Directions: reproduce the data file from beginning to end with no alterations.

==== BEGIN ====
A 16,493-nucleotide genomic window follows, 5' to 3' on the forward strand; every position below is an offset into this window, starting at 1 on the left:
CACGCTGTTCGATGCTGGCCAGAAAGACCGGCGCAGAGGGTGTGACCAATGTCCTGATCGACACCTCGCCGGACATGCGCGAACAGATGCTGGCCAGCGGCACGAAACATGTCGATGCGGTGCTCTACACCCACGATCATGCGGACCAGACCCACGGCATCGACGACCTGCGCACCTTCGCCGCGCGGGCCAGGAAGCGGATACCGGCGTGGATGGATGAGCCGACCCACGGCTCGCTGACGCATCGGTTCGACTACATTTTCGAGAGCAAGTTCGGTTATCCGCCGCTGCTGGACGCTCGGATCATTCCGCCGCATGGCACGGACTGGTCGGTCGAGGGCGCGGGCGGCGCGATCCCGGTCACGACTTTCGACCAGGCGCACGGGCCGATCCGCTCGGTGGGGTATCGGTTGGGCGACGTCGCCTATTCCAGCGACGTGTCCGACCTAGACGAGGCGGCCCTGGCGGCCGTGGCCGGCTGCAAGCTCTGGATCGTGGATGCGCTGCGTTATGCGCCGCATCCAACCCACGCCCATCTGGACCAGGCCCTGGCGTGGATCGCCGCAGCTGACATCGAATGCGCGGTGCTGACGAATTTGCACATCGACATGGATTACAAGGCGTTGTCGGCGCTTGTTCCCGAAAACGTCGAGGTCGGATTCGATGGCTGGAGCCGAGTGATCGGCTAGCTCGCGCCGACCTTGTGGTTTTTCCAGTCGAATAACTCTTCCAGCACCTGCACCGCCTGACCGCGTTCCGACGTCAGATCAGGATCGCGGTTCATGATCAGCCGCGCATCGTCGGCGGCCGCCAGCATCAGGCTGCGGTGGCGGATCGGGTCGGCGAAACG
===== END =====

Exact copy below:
A 16,493-nucleotide genomic window follows, 5' to 3' on the forward strand; every position below is an offset into this window, starting at 1 on the left:
CACGCTGTTCGATGCTGGCCAGAAAGACCGGCGCAGAGGGTGTGACCAATGTCCTGATCGACACCTCGCCGGACATGCGCGAACAGATGCTGGCCAGCGGCACGAAACATGTCGATGCGGTGCTCTACACCCACGATCATGCGGACCAGACCCACGGCATCGACGACCTGCGCACCTTCGCCGCGCGGGCCAGGAAGCGGATACCGGCGTGGATGGATGAGCCGACCCACGGCTCGCTGACGCATCGGTTCGACTACATTTTCGAGAGCAAGTTCGGTTATCCGCCGCTGCTGGACGCTCGGATCATTCCGCCGCATGGCACGGACTGGTCGGTCGAGGGCGCGGGCGGCGCGATCCCGGTCACGACTTTCGACCAGGCGCACGGGCCGATCCGCTCGGTGGGGTATCGGTTGGGCGACGTCGCCTATTCCAGCGACGTGTCCGACCTAGACGAGGCGGCCCTGGCGGCCGTGGCCGGCTGCAAGCTCTGGATCGTGGATGCGCTGCGTTATGCGCCGCATCCAACCCACGCCCATCTGGACCAGGCCCTGGCGTGGATCGCCGCAGCTGACATCGAATGCGCGGTGCTGACGAATTTGCACATCGACATGGATTACAAGGCGTTGTCGGCGCTTGTTCCCGAAAACGTCGAGGTCGGATTCGATGGCTGGAGCCGAGTGATCGGCTAGCTCGCGCCGACCTTGTGGTTTTTCCAGTCGAATAACTCTTCCAGCACCTGCACCGCCTGACCGCGTTCCGACGTCAGATCAGGATCGCGGTTCATGATCAGCCGCGCATCGTCGGCGGCCGCCAGCATCAGGCTGCGGTGGCGGATCGGGTCGGCGAAACG